Where to see
Habitat: It will be found near elm, but this could be anything from a mature tree (though they are rare) to younger growth in hedgerows.
Caterpillar foodplants: Elm species including Wych Elm, English Elm and Small -leaved Elm.
Best places: Our Alners Gorse butterfly reserve is the only publicly accessible place we can recommend, but also try Motcombe Meadows. It is worth watching the sightings pages of this website for odd sightings.
Reported from the following locations last year*:
When to see
June and July, possibly into August
Sightings by month (last 5 years)*:
Sightings this year*:
The loss of many mature elms to Dutch Elm disease was a fierce blow to this elm-dependant species. Though it was once thought to prefer mature elms, it is now often found on smaller growth, which may be a reaction to the loss of the bigger specimens. Young elms stay free of the disease until they reach 5-10 meters high, when their bark becomes suitable habitat for the beetles which spread it, and if this happens, they die. A lot of work has been happening nationally to find resistant strains of the elm.
A small butterfly. The male and female are similar, though the female is a little paler and may have longer tails. It always lands with its wings closed, so you will only get to examine its underwings in detail, though you may glimpse the upperwings in flight. The apparent colour of the underwings varies a lot with the light.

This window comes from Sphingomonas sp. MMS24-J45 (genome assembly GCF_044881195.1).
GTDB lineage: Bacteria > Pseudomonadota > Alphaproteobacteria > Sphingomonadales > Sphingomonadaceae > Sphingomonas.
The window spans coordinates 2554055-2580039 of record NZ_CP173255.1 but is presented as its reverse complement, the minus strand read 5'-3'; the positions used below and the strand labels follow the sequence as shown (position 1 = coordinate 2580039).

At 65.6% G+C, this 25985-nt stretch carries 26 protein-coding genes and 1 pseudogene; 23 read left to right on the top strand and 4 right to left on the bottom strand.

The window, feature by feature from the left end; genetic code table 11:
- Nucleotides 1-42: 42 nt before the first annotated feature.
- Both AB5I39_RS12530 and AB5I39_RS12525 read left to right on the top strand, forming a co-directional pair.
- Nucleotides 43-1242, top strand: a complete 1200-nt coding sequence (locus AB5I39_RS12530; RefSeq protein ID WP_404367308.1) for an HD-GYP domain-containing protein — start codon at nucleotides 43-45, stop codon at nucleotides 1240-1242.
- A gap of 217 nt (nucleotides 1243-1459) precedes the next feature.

It is the darkest of our Hairstreaks, with brown underwings on which is a white line forming a W shape (though this is more pronounced on some specimens than others), and there are orange markings on the tail end of the hind wings. It has a small tail on the hindwings.
Your usual view, unless you are lucky, is of a “silver speck tumbling in the … sunshine and circling round a treetop” (quote from Dr Jeremy Thomas), but you may catch it coming down to nectar on bramble or thistle, though generally the adults live on aphid honeydew, found in the treetops.
Elsewhere, you might confuse this butterfly when it is on the wing with the Black Hairstreak, but this is not found in Dorset, so you can only confuse it with the more common Purple Hairstreak when flying; they look quite different when perched.
Click thumbnails to view larger images.
*Please note: The charts shown on this page are drawn only from casual sightings submitted to this website. Records from this website will be added to a lot more data collected throughout the year and used to compile the five-yearly Butterfly Atlases for Dorset and the UK.